Helon Habila, author of Travelers, is a professor at George Mason University. He was born in Nigeria. His other novels are, Waiting for an Angel, Measuring Time, and Oil on Water. He is also the author of the nonfiction book, The Chibok Girls. He is a contributing editor to VQR.
Jo Watson Hackl, author of Smack Dab in the Middle of Maybe, grew up in rural Mississippi. Now, she lives in Greenville, S.C., with her family. She graduated from Millsaps College and Yale Law School, and founded outdoorosity.org. Smack Dab in the Middle of Maybe was an IndieNext List Pick, an Okra Pick, and won the Southern Book Prize.
Grace Elizabeth Hale, author of Cool Town: How Athens, Georgia, Launched Alternative Music and Changed American Culture, is the Commonwealth Professor of American Studies and History at UVA. Her previous books include A Nation of Outsiders: How the White Middle Class Fell in Love with Rebellion in Postwar America and Making Whiteness: The Culture of Segregation in the South, 1890-1940.
Jacquelyn Dowd Hall, author of Sisters and Rebels: A Struggle for the Soul of America, is the founding director of the Southern Oral History Program and the Julia Cherry Spruill Professor of History Emerita at UNC-Chapel Hill. She is also the author of Revolt Against Chivalry and Like a Family.
Njelle W. Hamilton, author of Phonographic Memories, is assistant professor of English and African-American and African Studies at UVA. She specializes in 20th and 21st century Caribbean literary and cultural studies, especially the impact of music and trauma on novelistic narrative.
Alex Harris, co-author of Where We Find Ourselves: The Photographs of Hugh Mangum, 1897-1922, is a writer, photographer, and a founder of the Center for Documentary Studies at Duke University, where he has taught for many years.
Vashti Harrison, author of Little Legends, earned her MFA in film/video from CalArts and her BA from the University of Virginia. Her experimental films and documentaries have shown around the world at film festivals. After a brief stint in television as a production coordinator, she is now a freelance graphic designer and a picture-book illustrator. She lives in Brooklyn, N.Y.
Gar Anthony Haywood, author of Good Man Gone Bad, is the Shamus and Anthony Award–winning of twelve crime novels, including six featuring African-American private investigator Aaron Gunner. His novels have been praised by the New York Times and earned starred reviews from Kirkus and Publishers Weekly.
Paul Heitsch is an audiobook narrator and producer whose works span multiple genres, including romance, contemporary fiction, science fiction, and non-fiction. As of this writing he has performed over 180 titles, many for independently-published authors.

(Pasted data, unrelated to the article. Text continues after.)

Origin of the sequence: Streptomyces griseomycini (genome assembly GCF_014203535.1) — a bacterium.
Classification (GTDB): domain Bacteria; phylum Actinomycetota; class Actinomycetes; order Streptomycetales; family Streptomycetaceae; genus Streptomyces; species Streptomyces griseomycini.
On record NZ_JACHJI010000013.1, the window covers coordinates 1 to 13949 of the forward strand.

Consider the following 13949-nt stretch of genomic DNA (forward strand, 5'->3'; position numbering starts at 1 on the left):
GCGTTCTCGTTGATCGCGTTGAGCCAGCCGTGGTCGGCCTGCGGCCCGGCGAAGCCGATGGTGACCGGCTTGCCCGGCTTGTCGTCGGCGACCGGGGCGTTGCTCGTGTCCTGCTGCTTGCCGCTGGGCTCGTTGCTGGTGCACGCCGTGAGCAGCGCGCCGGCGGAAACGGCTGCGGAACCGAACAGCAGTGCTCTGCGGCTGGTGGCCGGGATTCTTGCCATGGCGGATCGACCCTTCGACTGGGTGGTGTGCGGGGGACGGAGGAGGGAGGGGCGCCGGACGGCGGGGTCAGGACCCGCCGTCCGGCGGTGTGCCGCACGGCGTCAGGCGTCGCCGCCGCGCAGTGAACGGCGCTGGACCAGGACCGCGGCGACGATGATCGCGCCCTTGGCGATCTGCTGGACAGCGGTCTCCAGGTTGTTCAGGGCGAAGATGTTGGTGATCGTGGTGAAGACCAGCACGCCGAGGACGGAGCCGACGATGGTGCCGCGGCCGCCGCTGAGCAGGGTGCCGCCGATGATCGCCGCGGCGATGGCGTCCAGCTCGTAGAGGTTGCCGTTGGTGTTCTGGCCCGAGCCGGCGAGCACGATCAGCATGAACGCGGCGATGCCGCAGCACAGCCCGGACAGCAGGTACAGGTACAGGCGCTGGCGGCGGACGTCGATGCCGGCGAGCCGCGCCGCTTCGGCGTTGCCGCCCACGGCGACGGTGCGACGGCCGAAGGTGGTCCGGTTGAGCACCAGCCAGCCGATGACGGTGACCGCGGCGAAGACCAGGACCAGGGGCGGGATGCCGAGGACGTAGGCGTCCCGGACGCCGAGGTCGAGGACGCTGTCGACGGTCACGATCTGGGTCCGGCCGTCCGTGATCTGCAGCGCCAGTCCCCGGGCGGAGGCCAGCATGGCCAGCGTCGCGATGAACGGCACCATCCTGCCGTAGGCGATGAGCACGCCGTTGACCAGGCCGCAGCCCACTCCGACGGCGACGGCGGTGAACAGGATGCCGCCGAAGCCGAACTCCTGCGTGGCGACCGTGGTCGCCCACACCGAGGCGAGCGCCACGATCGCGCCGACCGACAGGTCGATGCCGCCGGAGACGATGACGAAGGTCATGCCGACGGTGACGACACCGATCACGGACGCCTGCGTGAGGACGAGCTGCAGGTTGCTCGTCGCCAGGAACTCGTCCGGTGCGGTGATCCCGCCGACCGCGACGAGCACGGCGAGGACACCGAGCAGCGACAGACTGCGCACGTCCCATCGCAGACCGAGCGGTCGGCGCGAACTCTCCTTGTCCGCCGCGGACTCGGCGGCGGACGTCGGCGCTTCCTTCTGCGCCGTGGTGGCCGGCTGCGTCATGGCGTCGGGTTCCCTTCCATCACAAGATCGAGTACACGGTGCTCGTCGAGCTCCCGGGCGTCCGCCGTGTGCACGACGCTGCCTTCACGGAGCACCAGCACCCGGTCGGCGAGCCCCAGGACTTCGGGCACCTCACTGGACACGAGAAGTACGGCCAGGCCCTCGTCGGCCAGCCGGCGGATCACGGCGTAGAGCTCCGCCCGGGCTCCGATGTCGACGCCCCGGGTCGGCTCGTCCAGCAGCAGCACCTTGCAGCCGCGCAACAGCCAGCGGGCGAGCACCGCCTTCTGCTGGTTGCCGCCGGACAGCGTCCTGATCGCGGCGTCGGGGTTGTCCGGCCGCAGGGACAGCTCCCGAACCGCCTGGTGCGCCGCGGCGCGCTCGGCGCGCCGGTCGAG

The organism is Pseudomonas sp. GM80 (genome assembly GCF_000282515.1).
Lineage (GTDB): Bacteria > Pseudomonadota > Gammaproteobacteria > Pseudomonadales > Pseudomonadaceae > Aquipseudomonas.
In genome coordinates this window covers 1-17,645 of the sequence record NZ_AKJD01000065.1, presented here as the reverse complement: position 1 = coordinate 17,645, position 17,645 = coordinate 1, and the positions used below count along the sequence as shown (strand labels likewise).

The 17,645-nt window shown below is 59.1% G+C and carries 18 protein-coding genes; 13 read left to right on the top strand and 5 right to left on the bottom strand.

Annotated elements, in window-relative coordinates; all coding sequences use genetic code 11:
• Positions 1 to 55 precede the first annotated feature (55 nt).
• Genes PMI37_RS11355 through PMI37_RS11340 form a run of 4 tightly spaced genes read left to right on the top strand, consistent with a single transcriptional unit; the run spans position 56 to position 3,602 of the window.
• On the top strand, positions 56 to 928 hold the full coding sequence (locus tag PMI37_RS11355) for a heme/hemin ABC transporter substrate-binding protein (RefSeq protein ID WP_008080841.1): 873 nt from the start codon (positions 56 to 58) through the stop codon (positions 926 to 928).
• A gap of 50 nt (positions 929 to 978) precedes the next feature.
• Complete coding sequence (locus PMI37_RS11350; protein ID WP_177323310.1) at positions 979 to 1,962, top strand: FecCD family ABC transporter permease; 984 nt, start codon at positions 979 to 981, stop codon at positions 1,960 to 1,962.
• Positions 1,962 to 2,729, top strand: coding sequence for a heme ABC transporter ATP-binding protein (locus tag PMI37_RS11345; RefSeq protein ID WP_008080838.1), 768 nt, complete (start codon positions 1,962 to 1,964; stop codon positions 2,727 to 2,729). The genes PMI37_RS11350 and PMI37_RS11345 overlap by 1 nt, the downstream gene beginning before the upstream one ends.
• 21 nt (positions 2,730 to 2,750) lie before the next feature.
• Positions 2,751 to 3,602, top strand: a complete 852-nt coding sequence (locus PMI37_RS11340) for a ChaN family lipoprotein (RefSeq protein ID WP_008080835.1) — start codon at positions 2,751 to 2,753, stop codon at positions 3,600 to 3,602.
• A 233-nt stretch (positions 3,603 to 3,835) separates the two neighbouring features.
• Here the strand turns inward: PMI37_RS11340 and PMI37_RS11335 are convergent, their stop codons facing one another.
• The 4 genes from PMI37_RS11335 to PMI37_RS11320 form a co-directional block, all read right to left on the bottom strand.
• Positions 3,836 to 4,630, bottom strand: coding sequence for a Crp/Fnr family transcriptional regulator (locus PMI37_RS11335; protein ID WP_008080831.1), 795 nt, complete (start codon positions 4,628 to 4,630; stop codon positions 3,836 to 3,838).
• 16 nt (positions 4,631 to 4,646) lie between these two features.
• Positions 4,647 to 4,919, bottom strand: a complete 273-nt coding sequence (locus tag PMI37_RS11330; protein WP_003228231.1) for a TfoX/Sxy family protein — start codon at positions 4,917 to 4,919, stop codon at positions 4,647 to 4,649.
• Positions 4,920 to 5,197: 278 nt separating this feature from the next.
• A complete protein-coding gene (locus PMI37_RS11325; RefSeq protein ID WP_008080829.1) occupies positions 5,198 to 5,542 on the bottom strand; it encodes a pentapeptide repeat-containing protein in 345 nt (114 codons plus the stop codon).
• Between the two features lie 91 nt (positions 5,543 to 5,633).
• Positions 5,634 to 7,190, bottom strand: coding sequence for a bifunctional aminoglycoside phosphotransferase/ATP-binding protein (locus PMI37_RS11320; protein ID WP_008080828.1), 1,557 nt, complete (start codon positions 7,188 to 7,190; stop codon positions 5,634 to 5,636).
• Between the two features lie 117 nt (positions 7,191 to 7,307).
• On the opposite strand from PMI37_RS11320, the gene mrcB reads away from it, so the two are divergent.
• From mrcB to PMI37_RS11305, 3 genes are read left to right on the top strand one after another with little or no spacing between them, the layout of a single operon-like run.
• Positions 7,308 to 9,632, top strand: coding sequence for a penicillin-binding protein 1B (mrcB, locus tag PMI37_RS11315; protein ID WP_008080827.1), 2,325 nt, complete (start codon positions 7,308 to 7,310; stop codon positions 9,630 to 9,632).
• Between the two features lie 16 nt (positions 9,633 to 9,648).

Bernard L. Herman, author of A South You Never Ate: Savoring Flavors and Stories from the Eastern Shore of Virginia, researches, writes, and teaches while serving as the George B. Tindall Distinguished Professor of Southern Studies and Folklore at the University of North Carolina at Chapel Hill.
Adriana Herrera, author of American Love Story, is an Afro-Dominicana who loves writing romance full of people who look and sound like her people getting unapologetic happy endings. Her debut novel, American Dreamer, was featured on Entertainment Weekly, NPR, Book Riot, and the TODAY Show on NBC. She lives in New York City.
Emily Hilliard, contributor to The Food We Eat, the Stories We Tell, is the West Virginia state folklorist and founding director of the West Virginia Folklife Program at the West Virginia Humanities Council. She is currently at work on a book based on her folklife fieldwork in West Virginia, with the Ohio University Press.
Jody Hobbs Hesler is a teacher at WriterHouse in Charlottesville, Va. Her work appears or is forthcoming in North America Review’s Open Space, CRAFT, Pithead Chapel, The Rumpus, and elsewhere.
Rick Hodges, author of To Follow Elephants, is a professional writer in Washington, D.C., by day, and author and playwright by night. He earned his BA from the University of Virginia in 1987. He lives in Arlington with his wife and two daughters.
Cary Holladay, author of Brides in the Sky: Stories and a Novella, has published seven previous volumes of fiction. Her awards include an O. Henry Prize and a fellowship from the National Endowment for the Arts. A native of Virginia, she teaches at the University of Memphis.
Bruce Holsinger, author of The Gifted School, is Linden Kent Memorial Professor of English at the University of Virginia. His previous books include the award-winning historical novels A Burnable Book and The Invention of Fire as well as several nonfiction books on literature and history. He is the recipient of a Guggenheim Fellowship.